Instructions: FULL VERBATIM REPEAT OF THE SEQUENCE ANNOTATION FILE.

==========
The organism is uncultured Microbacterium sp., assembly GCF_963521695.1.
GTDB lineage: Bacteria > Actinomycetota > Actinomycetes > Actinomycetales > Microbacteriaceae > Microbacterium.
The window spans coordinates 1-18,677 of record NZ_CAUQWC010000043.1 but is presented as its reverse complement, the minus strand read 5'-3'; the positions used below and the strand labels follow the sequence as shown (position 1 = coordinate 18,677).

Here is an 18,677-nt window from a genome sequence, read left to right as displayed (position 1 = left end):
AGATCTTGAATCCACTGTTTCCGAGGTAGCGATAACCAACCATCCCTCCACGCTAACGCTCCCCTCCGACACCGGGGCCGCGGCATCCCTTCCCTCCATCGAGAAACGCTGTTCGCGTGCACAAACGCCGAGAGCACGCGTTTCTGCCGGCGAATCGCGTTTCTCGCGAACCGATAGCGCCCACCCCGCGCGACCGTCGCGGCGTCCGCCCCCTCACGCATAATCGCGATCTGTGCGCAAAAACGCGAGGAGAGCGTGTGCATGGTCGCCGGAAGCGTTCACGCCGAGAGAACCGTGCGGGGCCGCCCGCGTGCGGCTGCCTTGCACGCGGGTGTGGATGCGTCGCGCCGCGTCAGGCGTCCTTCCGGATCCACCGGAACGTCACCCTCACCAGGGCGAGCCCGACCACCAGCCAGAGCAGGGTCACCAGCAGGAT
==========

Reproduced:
The organism is uncultured Microbacterium sp., assembly GCF_963521695.1.
GTDB lineage: Bacteria > Actinomycetota > Actinomycetes > Actinomycetales > Microbacteriaceae > Microbacterium.
The window spans coordinates 1-18,677 of record NZ_CAUQWC010000043.1 but is presented as its reverse complement, the minus strand read 5'-3'; the positions used below and the strand labels follow the sequence as shown (position 1 = coordinate 18,677).

Here is an 18,677-nt window from a genome sequence, read left to right as displayed (position 1 = left end):
AGATCTTGAATCCACTGTTTCCGAGGTAGCGATAACCAACCATCCCTCCACGCTAACGCTCCCCTCCGACACCGGGGCCGCGGCATCCCTTCCCTCCATCGAGAAACGCTGTTCGCGTGCACAAACGCCGAGAGCACGCGTTTCTGCCGGCGAATCGCGTTTCTCGCGAACCGATAGCGCCCACCCCGCGCGACCGTCGCGGCGTCCGCCCCCTCACGCATAATCGCGATCTGTGCGCAAAAACGCGAGGAGAGCGTGTGCATGGTCGCCGGAAGCGTTCACGCCGAGAGAACCGTGCGGGGCCGCCCGCGTGCGGCTGCCTTGCACGCGGGTGTGGATGCGTCGCGCCGCGTCAGGCGTCCTTCCGGATCCACCGGAACGTCACCCTCACCAGGGCGAGCCCGACCACCAGCCAGAGCAGGGTCACCAGCAGGAT